Making news today, ISIL extremists have beheaded one of Syria's most prominent antiquities scholars in the ancient town of Palmyra, and Thai police say they believe the attack on a shrine in Bangkok was the work of several people.
The Daily Mail carries another story on Afghan interpreters seeking relocation to the UK. The Telegraph and The Times also run similar stories. They write that David Cameron must "urgently" offer sanctuary to Afghan interpreters, including one who worked for him. It reports the Government as saying there is little evidence of Taliban intimidation but the papers go on to state that there have been a wave of attacks.
The fact of the matter is that UK Government support locally engaged staff in Afghanistan through two distinct policies: a separate intimidation policy to deal with any allegations of intimidation received from all current and former local staff as a result of their employment with UK personnel; and a generous ex-gratia redundancy scheme for eligible staff, which is linked directly to the drawdown of UK military operations. Over 600 former staff are in receipt of offers under the ex-gratia redundancy scheme. The MOD full statement is below and comments from Penny Mordant, Armed Forces Minister can be seen here.
Whilst we cannot comment on individual cases, we recognise the vital role local staff, including interpreters, played in operations in Afghanistan. That is why, as well as offering a generous redundancy package in recognition of this service, we have an expert team in Kabul, including experienced detective inspectors, to thoroughly investigate claims of intimidation made by local staff. The team provides bespoke security advice, assists with relocations within Afghanistan and, where necessary, relocation to the UK. We look carefully at every case.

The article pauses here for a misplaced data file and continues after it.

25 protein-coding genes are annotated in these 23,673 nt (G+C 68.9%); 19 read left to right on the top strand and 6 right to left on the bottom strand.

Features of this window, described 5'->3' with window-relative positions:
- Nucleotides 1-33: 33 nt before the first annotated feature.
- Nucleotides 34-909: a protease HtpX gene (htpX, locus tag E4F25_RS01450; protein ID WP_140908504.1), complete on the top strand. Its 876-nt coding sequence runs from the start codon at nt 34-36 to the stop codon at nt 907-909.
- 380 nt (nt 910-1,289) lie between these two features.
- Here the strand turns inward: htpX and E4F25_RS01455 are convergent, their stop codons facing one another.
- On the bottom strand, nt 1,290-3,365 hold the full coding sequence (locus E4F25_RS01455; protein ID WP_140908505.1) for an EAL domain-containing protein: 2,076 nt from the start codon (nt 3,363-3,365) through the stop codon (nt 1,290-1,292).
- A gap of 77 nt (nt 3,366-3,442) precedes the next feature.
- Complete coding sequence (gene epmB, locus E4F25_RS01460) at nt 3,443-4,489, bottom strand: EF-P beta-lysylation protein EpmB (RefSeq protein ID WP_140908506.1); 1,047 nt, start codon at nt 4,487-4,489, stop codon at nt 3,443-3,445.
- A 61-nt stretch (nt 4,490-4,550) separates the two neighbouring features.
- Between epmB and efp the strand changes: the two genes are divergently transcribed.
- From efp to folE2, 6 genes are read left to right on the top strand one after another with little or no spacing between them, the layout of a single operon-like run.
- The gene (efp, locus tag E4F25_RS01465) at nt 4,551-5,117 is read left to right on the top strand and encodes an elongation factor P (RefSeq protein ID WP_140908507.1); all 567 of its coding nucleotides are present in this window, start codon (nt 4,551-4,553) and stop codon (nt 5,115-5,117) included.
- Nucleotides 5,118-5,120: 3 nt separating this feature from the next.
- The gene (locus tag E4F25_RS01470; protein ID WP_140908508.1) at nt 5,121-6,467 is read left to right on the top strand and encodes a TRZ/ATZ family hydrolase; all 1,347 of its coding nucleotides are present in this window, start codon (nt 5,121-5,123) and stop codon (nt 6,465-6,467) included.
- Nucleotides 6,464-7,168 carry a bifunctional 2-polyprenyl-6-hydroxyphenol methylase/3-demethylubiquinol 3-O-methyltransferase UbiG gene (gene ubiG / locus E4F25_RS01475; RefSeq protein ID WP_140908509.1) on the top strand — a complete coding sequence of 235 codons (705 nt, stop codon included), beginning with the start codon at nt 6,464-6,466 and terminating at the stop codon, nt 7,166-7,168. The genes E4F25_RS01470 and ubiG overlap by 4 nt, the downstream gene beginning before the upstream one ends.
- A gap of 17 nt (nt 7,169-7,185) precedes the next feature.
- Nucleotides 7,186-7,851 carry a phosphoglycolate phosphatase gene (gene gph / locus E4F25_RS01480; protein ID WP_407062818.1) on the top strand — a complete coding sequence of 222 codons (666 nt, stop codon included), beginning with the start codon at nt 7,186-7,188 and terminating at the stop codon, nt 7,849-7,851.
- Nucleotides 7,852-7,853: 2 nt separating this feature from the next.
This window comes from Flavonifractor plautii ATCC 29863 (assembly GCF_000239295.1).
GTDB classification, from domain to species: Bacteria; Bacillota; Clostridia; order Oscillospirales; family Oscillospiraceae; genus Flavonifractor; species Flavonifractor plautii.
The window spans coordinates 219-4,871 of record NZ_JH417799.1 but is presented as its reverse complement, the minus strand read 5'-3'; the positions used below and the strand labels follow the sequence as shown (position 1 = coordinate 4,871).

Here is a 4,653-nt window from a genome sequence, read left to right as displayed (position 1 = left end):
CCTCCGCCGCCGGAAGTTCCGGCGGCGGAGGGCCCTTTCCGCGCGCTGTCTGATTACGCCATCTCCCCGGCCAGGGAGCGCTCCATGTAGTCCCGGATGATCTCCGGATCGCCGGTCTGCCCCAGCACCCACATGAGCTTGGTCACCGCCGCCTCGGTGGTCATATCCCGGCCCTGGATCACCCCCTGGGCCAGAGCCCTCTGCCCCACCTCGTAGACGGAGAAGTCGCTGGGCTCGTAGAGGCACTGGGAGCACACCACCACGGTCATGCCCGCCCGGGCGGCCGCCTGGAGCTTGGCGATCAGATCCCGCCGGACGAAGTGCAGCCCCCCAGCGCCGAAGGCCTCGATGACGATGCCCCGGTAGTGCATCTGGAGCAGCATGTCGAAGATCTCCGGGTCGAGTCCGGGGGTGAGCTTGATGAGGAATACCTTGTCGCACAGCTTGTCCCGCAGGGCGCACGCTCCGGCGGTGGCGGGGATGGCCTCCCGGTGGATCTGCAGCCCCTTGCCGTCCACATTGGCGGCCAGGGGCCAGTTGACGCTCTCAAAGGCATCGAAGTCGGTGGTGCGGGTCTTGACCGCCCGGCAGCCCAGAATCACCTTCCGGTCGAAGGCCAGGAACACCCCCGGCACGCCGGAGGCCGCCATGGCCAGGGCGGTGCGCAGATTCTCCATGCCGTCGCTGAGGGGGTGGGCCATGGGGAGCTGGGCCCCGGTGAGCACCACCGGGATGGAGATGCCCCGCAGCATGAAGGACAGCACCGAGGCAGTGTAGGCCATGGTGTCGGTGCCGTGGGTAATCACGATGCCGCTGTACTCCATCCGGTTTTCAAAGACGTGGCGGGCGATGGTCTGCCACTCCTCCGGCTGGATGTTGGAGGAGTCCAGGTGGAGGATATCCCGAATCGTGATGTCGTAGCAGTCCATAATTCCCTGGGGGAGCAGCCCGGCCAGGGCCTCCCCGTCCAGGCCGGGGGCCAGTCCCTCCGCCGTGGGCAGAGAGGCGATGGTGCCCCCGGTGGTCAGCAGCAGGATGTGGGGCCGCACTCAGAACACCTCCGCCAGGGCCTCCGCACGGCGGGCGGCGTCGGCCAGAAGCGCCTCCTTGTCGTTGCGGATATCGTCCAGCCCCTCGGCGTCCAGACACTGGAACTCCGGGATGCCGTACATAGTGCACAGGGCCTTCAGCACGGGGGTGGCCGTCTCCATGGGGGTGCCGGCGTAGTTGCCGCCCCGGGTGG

Battle of Britain
Many outlets cover yesterday’s flypast of Hurricanes and Spitfires which marked the 75th anniversary of the Battle of Britain's “Hardest Day”, recalling events from 18th August 1940 when Bromley's Biggin Hill came under attack from the Luftwaffe as it attempted to gain air superiority. The social media coverage included significant pick-up (in excess of 2 million views) of the MOD’s own proactive coverage on Facebook.
Security at the port of Calais is to be further stepped when Britain signs a new agreement with France tomorrow. The majority of papers report that Home Secretary Theresa May will travel to the Eurotunnel site in Calais to complete the deal with French ministers. A spokesman for Bernard Cazeneuve, France's interior minister, says the agreement will focus on security at the so-called "Jungle", where up to 5,000 migrants are camped. The Independent writes that in a linked move, more of Britain's foreign aid budget is likely to be sent to countries in Africa from which the migrants come from, together with humanitarian aid for those sleeping in camps in Calais. British and French ministers will also promise more joint working to tackle human traffickers, as well as increased security at Channel ports.
World War 2 bomb
There is various coverage in the papers today, including The Daily Mirror and The Daily Star, after a dad took pictures of his children happily playing with what they thought was a washed up buoy on a beach in Wales. In fact it was an unexploded bomb from World War 2 which was later blown up by a Royal Navy bomb disposal team.
Image of the day